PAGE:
Workplace technology affects us all whether it is an entry system to a building or personal devices connected to work email servers. A lot of technological advancements have been made out of sight and only become apparent to us when something breaks or a magazine writes a headline. Here are some of the most commonly used terms, and their acronyms, affecting commercial real estate (CRE) currently.
Building Management System (BMS)
The least a tenant should demand from a building is a Building Management System. A BMS is a data collection and monitoring system that can do a number of things depending on its level of sophistication. A BMS can monitor who enters and leaves a building via key cards or biometric scanners. It can manage lighting and temperature depending on where in the building people are. A BMS can monitor power distribution, highlighting fluctuations and faults which could lead to an increase in utility bills.
Some systems can be operated remotely meaning a facilities manager can be anywhere with an internet connection. Some systems can schedule maintenance tasks for the facilities management team based manufacturer recommendation rather than emergency need. Additionally and perhaps most importantly, a BMS will help with building efficiency. An efficient building has elevators which are able to transport people up and down in good time, has automatic doors that don’t require a one second wait before they open, can manage water heating systems, can monitor water usage for green spaces, and much more.
Virtual Reality (VR) and Augmented Reality (AR)
Virtual Reality is not the same as Augmented Reality (AR). Augmented Reality is a change to an existing landscape, Virtual Reality is the creation of one. In terms of commercial real estate, VR is being used to conceptualise how a building will look; think holograms and headsets. AR is used differently because it adapts a space. A shell and core floor can easily be imagined with VR but with AR an existing office space can be reimagined without the need for anything other than software.
AR is becoming so mainstream in real estate that building materials firms are creating apps. Jotun for example has a colour matching app which allows users to take a picture with a smartphone and create a colour pallette so as to match new wall paint to existing furniture. The possibilities are almost endless if we consider a digital version of an office can be created using a smartphone.
The Internet of Things (IoT)
The Internet of Things has been referred to as the next industrial revolution. The reason such emphasis has been given to this term is simply due the scale of ‘things’. Cars, toasters, watches, air conditioning units, televisions, and an indescribabale amount of other things now contain computer processors of some variation. Connecting everything to the internet is being seen as the process of efficiency thanks to AI and machine learning.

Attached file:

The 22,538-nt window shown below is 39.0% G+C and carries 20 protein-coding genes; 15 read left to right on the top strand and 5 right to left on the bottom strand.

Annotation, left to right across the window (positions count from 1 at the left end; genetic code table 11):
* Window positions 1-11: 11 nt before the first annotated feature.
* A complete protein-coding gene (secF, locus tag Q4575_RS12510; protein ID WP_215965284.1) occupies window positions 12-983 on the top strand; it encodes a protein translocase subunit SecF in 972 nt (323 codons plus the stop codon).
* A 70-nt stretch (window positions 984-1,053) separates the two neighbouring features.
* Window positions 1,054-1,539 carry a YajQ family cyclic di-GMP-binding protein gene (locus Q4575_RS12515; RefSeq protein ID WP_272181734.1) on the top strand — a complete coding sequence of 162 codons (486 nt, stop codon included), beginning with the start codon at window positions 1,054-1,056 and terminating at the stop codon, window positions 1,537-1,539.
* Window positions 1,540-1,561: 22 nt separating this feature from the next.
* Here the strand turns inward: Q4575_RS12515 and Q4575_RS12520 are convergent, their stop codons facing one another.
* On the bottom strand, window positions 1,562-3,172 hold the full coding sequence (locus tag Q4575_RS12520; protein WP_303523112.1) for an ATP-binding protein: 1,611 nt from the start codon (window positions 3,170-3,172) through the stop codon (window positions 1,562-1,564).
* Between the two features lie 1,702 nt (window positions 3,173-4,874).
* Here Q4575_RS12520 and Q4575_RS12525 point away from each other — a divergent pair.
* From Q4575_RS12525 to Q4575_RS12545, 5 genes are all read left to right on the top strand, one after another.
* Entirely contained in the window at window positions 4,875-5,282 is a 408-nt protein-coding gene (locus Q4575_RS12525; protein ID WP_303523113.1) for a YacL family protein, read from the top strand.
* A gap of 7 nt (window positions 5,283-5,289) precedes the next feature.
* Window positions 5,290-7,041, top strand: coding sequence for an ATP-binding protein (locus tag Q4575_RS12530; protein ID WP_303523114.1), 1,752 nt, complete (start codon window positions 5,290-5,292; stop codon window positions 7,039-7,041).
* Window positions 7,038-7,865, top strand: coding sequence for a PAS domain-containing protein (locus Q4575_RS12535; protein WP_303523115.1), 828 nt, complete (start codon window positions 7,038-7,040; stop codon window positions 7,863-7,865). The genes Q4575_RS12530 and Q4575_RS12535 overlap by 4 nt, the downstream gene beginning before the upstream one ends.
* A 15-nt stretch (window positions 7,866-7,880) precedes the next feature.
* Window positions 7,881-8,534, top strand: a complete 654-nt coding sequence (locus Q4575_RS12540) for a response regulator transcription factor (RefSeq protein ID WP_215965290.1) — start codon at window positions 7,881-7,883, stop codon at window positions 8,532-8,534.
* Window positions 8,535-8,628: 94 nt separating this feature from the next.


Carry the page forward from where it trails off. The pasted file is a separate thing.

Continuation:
In terms of retail, IoT is already being used to track the movements of customers as they shop. The old assumption that daily staples should be at the rear of the store (forcing customers to pass goods they may buy on impulse) is being challenged as cameras teach retailers consumer behavior. Arguably the highest profile development in retail recently has been Amazon’s cashierless stores, which allow customers to shop and self-pay thanks to person and product tracking software.
IoT could one day create a building management system which could recognise the entry to a property of a tenant, judge how long in terms of elevator journey and security checks the tenant needs to reach an office, and by the time the tenant has opened the office door, the temperature and lighting, and possibly even the coffee machine (or toaster), have all made themselves ready for use.
Many buildings in the MENA region offer management systems on par with the best systems available globally. With workplace comfort having been proved to improve staff efficiency, it’s time tenants demanded more from their buildings. Tenants who do are able to take advantage of generally lower utility bills and an overall better lease experience.
Author: Toby Hall
Toby is part of JLL’s MENA Agency team and is Head of Office Leasing in for the UAE. He is a Member of the Royal Institution of Chartered Surveyors and is a registered broker in Dubai with The Real Estate Regulatory Agency (RERA). Toby has over twelve years of experience in Office Leasing focusing on Landlord Representation in Central London, Hanoi, Vietnam and in the UAE